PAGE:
Every week more & more peer reviewed literature on biochar is published and 2019 will see the debut of a peer reviewed journal dedicated solely to biochar research. On average there are at least a dozen new papers each week making it impossible to stay on top of all the news coming out about biochar. Nevertheless, I persist! I confess that scanning new titles a few times per week has become a bit of an addiction. Most of the research is still behind paywalls, but a growing number of papers are open-sourced so the full report is downloadable. [If you’d like a monthly bibliography and good synopsis of the new research, consider becoming a member of IBI and you will get Bob Gillett’s monthly listing which also tells you which ones are free or behind a pay wall.]
The majority of the research is still heavily focused on agricultural uses but other topics are beginning to show up with more regularity. Filtration is big, remediating metals and other toxins in soils is also a frequent topic. Unfortunately, it is still not common to read biochar papers on its use in livestock feed and building materials (good recent exception here). [HINT: sometimes if you search for ‘nano-charcoal’ or ‘biocarbon’ you may find a few more.]
This week my favorite freebie comes out of Appalachia where researchers are testing biochar to help regrow forests on former coal mining lands. This particular paper jumped out as I just wrote about Negative Emissions Technologies (NETs) and how biochar can be used synergistically with two of the other NETs: afforestation/reforestation and soil carbon sequestration. When it comes to climate change solutions, we need less siloed thinking and more NET gestalt (meaning an organized whole that is perceived as more than the sum of its parts). The Fields-Johnson et al (2018) paper highlights this very concept perfectly. Here is how…
Reforesting land that was stripped or blown apart in the careless crusade for fossil carbon is challenging both from a soil tilth and toxins perspective. Considering how much land has been pillaged for short term profit using surface mining, a whopping 1.2M hectares in Appalachia alone, being able to re-establish armies of CO2 sucking soldiers (aka trees) would be an absolute tour de force in our fight to rebalance carbon, not to mention a huge boost for biodiversity, flood control and economic development.
Researchers in West Virginia showed that biochar applied either in the root system or top dressed at varying rates for 2 different types of year-old sapling trees could potentially double above-ground biomass. Saplings grown in 100% biochar even doubled the below ground biomass as compared to mine soils.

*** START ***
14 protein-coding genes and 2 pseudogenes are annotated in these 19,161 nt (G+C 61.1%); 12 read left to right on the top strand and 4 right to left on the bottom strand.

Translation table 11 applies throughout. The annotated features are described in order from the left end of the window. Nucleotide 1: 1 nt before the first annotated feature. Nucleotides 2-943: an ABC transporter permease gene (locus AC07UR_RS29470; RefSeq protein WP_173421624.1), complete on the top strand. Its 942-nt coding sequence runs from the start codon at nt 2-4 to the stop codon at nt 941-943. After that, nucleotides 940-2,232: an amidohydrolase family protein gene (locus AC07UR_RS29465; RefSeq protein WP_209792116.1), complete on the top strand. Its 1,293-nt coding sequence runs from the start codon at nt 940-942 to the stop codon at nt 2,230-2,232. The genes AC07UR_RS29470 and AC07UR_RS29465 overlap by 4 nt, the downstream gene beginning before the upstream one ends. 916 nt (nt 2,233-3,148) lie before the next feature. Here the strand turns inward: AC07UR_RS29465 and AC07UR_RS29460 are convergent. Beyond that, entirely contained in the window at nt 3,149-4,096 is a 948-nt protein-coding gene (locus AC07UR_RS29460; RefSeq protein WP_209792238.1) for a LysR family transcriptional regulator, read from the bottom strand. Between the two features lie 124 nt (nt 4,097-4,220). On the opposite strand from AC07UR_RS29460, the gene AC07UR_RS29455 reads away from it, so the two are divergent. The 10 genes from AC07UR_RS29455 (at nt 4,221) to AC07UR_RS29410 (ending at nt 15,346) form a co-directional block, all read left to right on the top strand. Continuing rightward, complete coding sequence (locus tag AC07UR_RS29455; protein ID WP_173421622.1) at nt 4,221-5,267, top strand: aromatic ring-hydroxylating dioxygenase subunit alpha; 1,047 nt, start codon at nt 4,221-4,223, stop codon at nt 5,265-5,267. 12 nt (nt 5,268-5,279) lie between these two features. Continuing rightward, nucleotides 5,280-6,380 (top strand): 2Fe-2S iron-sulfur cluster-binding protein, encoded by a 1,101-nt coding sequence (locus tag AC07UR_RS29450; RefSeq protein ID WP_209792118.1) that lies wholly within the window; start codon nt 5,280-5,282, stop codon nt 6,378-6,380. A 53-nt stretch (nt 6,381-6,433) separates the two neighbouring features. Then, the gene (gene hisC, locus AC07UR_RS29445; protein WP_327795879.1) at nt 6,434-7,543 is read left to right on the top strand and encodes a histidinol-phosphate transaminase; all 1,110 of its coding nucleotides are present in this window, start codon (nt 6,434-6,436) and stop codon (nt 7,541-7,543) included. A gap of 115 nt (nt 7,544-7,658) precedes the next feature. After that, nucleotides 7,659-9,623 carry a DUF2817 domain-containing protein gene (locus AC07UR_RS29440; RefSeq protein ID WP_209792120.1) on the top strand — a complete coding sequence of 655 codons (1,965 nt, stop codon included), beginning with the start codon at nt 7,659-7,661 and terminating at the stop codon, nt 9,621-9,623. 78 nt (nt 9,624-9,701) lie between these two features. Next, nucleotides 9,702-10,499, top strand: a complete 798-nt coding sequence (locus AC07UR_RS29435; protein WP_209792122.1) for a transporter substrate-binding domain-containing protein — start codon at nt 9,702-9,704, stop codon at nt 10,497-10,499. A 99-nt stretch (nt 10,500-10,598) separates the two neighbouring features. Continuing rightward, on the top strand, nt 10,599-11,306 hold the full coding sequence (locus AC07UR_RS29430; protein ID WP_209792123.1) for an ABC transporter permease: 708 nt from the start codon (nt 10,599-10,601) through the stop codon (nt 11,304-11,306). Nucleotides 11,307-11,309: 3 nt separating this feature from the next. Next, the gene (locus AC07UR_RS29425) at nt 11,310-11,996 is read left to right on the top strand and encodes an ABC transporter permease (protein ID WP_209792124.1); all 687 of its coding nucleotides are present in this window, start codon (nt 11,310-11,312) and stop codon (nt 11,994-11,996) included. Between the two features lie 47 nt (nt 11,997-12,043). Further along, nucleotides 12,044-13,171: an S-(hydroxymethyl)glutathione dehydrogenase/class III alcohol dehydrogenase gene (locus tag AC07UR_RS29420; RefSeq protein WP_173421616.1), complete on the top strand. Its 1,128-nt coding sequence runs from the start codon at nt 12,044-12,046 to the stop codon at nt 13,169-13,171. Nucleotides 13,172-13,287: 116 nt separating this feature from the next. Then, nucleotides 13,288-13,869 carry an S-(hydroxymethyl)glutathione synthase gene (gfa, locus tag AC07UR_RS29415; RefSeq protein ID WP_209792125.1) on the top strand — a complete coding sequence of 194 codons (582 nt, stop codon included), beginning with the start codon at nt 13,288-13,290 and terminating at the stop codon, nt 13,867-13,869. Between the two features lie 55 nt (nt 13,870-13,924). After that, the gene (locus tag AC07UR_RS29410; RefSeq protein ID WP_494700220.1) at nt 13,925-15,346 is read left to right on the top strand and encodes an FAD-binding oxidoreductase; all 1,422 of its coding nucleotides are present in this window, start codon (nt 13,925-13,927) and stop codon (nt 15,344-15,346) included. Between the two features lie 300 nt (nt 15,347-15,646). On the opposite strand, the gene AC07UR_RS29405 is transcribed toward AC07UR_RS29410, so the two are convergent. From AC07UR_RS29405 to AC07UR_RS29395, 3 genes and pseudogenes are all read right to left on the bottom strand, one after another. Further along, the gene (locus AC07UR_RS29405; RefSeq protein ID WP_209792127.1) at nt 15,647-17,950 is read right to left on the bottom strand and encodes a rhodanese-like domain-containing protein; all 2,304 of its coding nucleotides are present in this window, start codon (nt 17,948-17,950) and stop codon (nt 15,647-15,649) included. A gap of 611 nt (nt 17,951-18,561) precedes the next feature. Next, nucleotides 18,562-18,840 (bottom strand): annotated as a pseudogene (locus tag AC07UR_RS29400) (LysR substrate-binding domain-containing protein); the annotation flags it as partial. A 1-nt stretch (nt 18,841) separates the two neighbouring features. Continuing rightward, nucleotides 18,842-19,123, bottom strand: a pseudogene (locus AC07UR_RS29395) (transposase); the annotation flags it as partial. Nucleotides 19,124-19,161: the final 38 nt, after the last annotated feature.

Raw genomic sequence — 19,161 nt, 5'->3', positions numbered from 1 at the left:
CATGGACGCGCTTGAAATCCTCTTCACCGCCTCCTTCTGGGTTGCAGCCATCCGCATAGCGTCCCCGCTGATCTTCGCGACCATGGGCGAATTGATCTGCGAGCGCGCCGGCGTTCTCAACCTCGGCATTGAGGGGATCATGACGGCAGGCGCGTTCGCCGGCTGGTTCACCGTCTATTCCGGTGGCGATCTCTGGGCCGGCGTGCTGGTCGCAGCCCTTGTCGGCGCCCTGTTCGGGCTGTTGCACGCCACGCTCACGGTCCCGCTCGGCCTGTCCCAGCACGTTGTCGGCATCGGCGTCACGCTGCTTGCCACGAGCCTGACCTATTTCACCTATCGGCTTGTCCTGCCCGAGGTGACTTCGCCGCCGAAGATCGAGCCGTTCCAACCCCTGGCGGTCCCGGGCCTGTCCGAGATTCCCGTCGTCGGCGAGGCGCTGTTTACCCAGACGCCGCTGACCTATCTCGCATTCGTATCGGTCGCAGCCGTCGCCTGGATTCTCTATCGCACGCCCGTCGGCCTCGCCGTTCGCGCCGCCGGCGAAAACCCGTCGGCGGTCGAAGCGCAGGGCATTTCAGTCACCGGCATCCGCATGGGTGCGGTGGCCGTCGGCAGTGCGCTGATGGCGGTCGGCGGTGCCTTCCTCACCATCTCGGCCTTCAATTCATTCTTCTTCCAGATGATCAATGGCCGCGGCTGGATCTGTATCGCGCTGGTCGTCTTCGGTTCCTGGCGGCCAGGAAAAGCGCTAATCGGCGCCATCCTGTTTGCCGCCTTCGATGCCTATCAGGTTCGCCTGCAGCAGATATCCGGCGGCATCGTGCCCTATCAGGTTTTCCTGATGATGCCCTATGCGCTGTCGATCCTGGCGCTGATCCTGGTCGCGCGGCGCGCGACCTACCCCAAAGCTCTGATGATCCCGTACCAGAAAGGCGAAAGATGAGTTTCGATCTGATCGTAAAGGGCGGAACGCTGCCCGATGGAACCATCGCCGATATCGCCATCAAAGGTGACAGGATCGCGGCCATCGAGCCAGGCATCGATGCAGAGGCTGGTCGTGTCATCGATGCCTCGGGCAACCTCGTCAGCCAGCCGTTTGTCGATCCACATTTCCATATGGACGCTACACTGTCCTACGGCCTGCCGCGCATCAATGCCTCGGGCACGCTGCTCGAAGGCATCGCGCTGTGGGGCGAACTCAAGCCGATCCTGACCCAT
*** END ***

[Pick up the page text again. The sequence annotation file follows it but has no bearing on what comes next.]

Even though this was confined to pot trials using mine soil, this is really quite incredible when you consider the down stream implications. Getting fast growing native species to grow in contaminated soils could draw down an enormous amount of CO2. The rough math using 2,500 trees per ha and assuming 20 kg of CO2 absorbed per tree comes to 50 metric tons of CO2 per ha per year! Multiply that by 1.2M ha and Appalachia’s former mine lands could breathe in 60 Million metric tons of CO2. Now apply that to all the mine lands waiting to be resuscitated around the planet.
But wait there is more. Soil carbon sequestration should also be considered. The researchers applied biochar at three different rates: 2.3, 11.2 and 22.5 tons per hectare. The paper does not indicate the carbon content of the pine sawdust biochar but it is likely to be around 75% or more. At these rates the biochar could add 6.3, 30.8 and 61.9 tons of CO2e per hectare respectively. In Appalachia that would be 7.6M, 37M, or 74.3M tons of sequestered CO2e. The combination of photosynthesis and carbonization/sequestration could total more than 130M tons for the region!
Now imagine the Abandoned Mine funds set aside by coal companies being used to rebuild and rebalance carbon instead of adding insult to injury in the form of dumping fly ash or sewage sludge onto mine lands. Imagine carbon taxes on fossil fuel companies going towards rebuilding communities and eco-systems negatively impacted by drilling and desecrating landscapes. Combining reforestation, biochar & soil carbon sequestration to regenerate mine land is what I imagine an ideal NET gestalt looking like!